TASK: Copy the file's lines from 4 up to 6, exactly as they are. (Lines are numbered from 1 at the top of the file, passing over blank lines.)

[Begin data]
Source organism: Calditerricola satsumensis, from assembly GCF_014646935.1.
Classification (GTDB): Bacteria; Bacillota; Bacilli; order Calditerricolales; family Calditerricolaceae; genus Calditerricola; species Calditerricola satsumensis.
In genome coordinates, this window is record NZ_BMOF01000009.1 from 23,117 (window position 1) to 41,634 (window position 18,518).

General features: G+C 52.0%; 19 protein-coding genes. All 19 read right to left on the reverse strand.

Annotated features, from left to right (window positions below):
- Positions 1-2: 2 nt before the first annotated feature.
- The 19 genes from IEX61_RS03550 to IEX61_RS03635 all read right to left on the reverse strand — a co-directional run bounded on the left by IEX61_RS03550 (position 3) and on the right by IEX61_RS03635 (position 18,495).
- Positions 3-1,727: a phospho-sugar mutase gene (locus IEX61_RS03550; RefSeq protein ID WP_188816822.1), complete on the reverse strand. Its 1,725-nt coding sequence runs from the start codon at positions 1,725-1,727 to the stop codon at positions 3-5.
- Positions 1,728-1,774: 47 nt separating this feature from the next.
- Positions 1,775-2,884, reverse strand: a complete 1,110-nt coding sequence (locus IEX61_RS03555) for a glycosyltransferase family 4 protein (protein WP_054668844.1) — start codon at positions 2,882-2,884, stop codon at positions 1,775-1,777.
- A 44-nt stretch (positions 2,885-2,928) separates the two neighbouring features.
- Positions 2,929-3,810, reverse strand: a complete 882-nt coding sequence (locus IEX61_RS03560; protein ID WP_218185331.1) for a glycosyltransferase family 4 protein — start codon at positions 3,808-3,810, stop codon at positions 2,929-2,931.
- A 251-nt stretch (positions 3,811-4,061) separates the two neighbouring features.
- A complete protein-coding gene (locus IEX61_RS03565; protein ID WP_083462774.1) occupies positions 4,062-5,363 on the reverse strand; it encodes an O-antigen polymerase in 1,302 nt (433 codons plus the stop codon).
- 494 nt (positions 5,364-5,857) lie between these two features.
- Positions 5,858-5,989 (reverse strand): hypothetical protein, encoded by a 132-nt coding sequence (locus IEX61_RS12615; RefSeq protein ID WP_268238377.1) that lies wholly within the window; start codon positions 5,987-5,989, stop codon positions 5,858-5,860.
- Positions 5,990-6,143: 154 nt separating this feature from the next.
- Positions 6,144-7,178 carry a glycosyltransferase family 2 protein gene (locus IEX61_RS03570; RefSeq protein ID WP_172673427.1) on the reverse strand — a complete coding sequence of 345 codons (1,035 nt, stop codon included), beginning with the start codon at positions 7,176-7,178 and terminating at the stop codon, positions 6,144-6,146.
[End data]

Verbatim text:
General features: G+C 52.0%; 19 protein-coding genes. All 19 read right to left on the reverse strand.

Annotated features, from left to right (window positions below):
- Positions 1-2: 2 nt before the first annotated feature.